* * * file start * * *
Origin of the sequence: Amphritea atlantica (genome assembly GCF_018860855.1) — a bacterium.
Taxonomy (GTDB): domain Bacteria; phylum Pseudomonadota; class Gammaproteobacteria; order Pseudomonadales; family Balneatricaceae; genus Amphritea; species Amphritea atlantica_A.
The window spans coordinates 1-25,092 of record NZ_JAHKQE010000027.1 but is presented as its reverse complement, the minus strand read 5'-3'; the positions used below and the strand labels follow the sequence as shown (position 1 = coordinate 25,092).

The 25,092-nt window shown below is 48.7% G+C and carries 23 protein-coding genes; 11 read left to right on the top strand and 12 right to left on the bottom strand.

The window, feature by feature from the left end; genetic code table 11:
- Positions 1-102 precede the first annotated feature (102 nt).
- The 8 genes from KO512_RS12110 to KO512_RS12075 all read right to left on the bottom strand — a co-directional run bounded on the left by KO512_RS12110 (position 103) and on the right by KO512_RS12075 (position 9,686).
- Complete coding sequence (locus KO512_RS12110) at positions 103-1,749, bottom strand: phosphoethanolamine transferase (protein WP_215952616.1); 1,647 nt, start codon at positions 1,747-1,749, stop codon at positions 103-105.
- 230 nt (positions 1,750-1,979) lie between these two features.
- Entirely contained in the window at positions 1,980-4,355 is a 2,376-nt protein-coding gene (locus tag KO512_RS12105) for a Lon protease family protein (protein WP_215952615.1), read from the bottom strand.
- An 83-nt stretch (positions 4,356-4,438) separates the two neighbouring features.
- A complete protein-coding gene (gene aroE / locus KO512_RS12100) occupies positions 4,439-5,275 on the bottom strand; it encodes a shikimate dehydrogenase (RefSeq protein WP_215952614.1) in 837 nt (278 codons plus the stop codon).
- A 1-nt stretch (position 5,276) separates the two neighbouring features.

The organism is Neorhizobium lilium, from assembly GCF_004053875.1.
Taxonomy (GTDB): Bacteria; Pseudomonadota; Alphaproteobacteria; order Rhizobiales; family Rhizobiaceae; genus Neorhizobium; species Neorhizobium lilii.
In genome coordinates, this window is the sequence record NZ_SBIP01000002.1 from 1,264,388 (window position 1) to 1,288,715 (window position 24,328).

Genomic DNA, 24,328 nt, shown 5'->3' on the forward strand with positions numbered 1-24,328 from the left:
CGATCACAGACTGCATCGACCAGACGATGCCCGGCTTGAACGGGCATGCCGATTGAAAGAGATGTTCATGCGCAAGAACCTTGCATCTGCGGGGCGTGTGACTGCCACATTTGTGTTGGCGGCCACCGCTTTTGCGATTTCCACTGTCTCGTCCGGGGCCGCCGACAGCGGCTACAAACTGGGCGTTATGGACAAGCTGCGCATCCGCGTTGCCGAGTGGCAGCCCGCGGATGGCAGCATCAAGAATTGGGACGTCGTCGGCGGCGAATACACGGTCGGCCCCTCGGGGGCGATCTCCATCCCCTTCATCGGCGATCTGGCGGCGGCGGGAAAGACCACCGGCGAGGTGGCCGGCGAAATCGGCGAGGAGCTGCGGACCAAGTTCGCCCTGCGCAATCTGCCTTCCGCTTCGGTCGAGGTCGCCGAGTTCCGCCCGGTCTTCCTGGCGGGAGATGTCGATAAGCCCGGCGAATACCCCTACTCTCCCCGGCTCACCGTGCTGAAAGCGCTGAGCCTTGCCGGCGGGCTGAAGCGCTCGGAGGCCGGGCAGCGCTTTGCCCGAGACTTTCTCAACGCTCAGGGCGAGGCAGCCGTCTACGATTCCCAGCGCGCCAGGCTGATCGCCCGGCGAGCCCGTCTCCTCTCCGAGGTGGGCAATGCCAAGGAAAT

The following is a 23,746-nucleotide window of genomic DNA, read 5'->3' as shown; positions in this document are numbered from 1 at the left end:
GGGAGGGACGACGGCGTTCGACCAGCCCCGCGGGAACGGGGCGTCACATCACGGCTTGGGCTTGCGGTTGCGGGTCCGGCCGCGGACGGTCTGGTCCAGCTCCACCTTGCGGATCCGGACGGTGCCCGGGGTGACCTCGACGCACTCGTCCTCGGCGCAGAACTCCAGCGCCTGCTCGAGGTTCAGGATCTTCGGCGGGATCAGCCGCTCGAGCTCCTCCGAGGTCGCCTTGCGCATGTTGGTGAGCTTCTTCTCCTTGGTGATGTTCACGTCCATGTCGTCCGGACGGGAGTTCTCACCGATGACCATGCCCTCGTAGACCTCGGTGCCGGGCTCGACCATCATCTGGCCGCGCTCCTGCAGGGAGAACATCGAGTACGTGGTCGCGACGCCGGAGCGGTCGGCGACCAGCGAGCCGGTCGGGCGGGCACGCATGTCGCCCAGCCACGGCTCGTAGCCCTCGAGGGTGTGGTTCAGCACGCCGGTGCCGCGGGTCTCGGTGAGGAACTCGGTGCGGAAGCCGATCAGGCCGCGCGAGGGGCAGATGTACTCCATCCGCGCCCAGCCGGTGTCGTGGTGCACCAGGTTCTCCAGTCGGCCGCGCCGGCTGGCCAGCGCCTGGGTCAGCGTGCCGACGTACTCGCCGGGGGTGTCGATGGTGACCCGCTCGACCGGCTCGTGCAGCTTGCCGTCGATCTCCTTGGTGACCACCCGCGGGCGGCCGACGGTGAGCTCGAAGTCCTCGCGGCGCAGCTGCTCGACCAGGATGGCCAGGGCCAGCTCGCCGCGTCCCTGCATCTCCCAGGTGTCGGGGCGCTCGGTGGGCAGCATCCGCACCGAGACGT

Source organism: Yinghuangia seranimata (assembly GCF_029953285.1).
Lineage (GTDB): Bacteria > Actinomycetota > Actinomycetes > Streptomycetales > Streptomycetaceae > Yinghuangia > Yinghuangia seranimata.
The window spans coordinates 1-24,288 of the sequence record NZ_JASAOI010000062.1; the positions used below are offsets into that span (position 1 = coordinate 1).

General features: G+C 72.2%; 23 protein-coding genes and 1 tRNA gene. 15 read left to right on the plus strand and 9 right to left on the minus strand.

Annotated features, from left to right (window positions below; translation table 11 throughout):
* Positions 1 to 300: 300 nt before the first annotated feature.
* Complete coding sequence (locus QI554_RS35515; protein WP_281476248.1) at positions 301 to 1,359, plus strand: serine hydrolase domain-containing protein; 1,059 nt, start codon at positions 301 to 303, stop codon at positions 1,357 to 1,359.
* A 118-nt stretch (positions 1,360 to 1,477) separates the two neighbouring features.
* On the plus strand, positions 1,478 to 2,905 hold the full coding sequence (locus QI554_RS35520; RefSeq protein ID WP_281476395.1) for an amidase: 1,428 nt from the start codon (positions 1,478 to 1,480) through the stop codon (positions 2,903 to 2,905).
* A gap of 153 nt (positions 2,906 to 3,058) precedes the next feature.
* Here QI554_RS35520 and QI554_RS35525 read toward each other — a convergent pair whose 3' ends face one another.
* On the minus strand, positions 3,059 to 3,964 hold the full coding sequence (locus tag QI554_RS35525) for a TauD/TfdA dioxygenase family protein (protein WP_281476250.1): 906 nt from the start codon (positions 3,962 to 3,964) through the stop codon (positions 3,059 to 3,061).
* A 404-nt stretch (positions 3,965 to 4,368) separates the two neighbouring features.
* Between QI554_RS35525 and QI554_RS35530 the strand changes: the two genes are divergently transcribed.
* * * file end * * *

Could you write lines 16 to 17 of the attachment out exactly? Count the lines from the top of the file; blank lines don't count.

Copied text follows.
In genome coordinates, this window is the sequence record NZ_SBIP01000002.1 from 1,264,388 (window position 1) to 1,288,715 (window position 24,328).

Genomic DNA, 24,328 nt, shown 5'->3' on the forward strand with positions numbered 1-24,328 from the left: